Chickens: Broiler, Fryer, Roaster, Stewing, Capon, Caponette - Still Exist?

Watching an old Julia Child on PBS- excellent primer on how to tell the difference between chickens.

I remember this quasi branding by use from when I was a kid, but these days the supermarkets all seem to have “chicken”, without differentiation of use. I do see “roasting chickens” occasionally.

So, the question is: are there still these different types of chicken available in the supermarkets - or are all chickens in the supers just some general use lowest [greatest?] common denominator chicken?

Thanks, Dopers.

Mods–put this wherever you want it (maybe MPS or Cafe–I give up).

Around here, almost all I get are fryers, and I don’t even think they’re labeled as such - I guess I just think of them as fryers because they’re small.

Occasionally I’ll see Roasters. They tend to be larger and fattier.

Around the holidays I’ve sometimes seen Capons, but that’s really rare.

I’m in the middle of Nowhere, Michigan if that makes a difference.

I have to look a little but I’ve seen all of those with the exception of Caponette.

My problem is finding anything that isn’t big enough to be a roaster. I don’t see capons at the grocery store but I’m sure I could order one.

Mostly fryers and small roasters in the grocery store I go to, and they’re not necessarily labeled as such. We’re a couple weeks away from slaughtering our chickens and most of them will be at fryer weight (3.5 to 5 lbs) with just a couple of roasters. Stewers are usually just old hens or roosters. If you want the specialty sizes (capons, caponettes), you’d probably have to go to a specialty meat market unless you live in the country and can get them from your neighbors.

I’m really looking forward to never having to buy grocery store chicken again. The disproportionate sizes of the parts freaks me out.

For those of us that don’t raise our own disproportionate size of which parts?

Commercial chickens are bred to produce a gigantic amount of breast meat, I guess because it sells better because people believe it to be healthier than dark meat. Grocery store chicken breasts (bone-in, not split) are approximately twice the size they were when I was a youngster, while the thighs and legs are the same size or even smaller.

just plain chickens, yup. fryer/stewing bird - small scrawny non-name brand ones, yup. Broiler/roaster are pretty much identical, and as a brand name bird - Oven Stuffer Roaster, yup. Capon at a specialty meat market, otherwise rarely in a regular grocery store around Christmas only. Havent seen a caponette in over a decade.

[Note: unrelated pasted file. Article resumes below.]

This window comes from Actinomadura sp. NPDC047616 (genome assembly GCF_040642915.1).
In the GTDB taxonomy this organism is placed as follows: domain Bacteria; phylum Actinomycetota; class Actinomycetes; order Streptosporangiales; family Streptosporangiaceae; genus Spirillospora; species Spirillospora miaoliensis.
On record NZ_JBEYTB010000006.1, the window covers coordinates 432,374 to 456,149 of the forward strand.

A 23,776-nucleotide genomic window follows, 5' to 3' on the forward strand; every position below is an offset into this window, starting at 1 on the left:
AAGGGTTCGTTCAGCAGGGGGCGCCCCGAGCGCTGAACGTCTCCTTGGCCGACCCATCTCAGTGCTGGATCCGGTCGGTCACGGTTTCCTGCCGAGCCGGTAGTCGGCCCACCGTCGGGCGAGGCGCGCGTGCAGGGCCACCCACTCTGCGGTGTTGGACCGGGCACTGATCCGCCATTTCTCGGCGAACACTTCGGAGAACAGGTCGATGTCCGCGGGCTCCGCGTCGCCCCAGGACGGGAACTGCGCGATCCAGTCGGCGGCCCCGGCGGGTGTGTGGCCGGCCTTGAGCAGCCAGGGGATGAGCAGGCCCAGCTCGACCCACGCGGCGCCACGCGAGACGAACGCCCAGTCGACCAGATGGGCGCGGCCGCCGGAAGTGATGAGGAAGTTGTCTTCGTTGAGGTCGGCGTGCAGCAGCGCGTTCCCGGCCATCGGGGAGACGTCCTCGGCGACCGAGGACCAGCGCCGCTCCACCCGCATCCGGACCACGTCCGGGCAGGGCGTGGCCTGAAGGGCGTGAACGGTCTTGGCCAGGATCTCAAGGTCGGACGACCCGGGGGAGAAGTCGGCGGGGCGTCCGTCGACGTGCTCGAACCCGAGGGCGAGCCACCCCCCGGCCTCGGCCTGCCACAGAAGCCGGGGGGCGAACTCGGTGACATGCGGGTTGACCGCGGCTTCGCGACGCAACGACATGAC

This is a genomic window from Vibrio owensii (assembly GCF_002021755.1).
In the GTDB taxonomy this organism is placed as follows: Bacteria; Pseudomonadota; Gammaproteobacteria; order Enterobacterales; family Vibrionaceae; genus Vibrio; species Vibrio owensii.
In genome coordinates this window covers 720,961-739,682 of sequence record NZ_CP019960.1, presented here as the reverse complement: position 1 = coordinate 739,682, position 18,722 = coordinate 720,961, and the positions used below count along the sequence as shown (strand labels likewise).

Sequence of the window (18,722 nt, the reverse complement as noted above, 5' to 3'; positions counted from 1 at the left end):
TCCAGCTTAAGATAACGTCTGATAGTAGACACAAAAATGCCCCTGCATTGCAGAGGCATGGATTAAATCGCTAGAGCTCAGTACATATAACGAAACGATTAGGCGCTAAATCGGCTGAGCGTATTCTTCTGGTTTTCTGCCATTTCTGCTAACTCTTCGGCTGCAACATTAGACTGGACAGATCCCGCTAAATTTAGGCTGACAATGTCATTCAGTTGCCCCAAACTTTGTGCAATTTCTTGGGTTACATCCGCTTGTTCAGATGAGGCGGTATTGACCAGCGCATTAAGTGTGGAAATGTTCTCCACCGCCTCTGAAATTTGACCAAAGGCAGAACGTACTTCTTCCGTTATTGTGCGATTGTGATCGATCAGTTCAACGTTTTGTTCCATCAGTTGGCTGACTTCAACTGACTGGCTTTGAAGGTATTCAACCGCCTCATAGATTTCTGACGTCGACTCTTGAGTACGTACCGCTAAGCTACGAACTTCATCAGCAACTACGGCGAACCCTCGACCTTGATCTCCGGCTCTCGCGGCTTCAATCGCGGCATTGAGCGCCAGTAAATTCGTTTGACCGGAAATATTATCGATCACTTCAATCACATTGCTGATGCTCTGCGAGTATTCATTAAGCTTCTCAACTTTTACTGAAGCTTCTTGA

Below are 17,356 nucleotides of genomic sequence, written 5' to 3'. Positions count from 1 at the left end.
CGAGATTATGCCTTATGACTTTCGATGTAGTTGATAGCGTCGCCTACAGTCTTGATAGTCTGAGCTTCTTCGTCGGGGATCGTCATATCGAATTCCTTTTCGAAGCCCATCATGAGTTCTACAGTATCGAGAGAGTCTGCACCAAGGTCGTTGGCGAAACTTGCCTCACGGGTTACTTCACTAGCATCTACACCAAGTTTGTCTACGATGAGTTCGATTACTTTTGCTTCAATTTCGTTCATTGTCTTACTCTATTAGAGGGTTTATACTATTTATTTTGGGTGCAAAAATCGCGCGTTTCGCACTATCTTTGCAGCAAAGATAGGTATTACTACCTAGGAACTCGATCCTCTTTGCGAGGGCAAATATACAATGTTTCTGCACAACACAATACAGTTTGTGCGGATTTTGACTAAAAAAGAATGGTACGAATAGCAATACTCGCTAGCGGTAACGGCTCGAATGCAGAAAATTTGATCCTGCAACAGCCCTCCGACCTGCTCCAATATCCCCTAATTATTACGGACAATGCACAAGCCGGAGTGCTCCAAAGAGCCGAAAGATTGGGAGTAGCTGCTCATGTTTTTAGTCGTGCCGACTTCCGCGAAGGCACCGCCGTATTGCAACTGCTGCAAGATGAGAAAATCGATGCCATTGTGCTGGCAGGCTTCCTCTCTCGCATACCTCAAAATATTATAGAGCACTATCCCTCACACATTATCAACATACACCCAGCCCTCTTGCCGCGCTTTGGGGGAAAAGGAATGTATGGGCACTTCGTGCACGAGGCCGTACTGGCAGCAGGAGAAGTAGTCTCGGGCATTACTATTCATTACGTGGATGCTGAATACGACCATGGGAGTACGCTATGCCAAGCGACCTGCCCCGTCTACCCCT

I’ve never seen or heard of a Caponette (Google tells me it’s a male that’s given FDA approved female hormones to make it like a capon but without the castration.)

Fryers and Broilers (which I believe most states consider the same thing - a chicken under 16 weeks; the choice of term is up to the marketing department) are most common in the supermarkets.

Roasters seem to be mostly cut up for parts, but they’re not labelled as such. I’m merely assuming that a bird with a leg quarter that weighs a pound would be a roaster size/age if whole.

Capons I can find within a few months if I’m looking - that is, they won’t be at the store every time I go, but they will be eventually. They’re pretty expensive, though. Easiest to find around the fall holidays.

Stewers are very difficult to find, and I only see them once or twice a year. I haven’t noticed a correlation to any holidays I’m aware of.

Never heard of a caponette, either, but in the big ol’ chain grocery stores here (Albertson’s, Tom Thumb, Kroger, etc.) you can find capons in the frozen section - usually near the frozen Cornish hens. Never bought or ate one, yet.

“Stewers” are older laying hens that have reached the end of their economically productive life. They’re almost never sold in grocery stores nowadays, they go straight to the food industry for processing into chicken broth and suchlike.

Depends. I find stewers regularly here, but typically only at groceries catering to ethnic tastes. The supermarkets tend not to have stewers.

I was at the little farmer’s market by me today and there were capons available. I bought a couple quarters to see if I perceive any difference - aside from the size (big!). If I like what I bought and there are any whole ones next week, I might go ahead and get one. Same price per pound as the regularly available chicken, but that’s already expensive from the small family farms.